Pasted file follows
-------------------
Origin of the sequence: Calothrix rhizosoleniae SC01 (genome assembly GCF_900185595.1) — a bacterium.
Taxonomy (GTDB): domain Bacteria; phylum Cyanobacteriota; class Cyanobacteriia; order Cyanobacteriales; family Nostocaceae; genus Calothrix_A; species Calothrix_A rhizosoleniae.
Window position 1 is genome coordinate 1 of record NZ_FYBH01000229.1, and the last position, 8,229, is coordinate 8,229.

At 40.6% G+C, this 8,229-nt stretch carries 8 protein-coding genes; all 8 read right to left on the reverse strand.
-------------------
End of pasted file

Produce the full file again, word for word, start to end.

Origin of the sequence: Calothrix rhizosoleniae SC01 (genome assembly GCF_900185595.1) — a bacterium.
Taxonomy (GTDB): domain Bacteria; phylum Cyanobacteriota; class Cyanobacteriia; order Cyanobacteriales; family Nostocaceae; genus Calothrix_A; species Calothrix_A rhizosoleniae.
Window position 1 is genome coordinate 1 of record NZ_FYBH01000229.1, and the last position, 8,229, is coordinate 8,229.

At 40.6% G+C, this 8,229-nt stretch carries 8 protein-coding genes; all 8 read right to left on the reverse strand.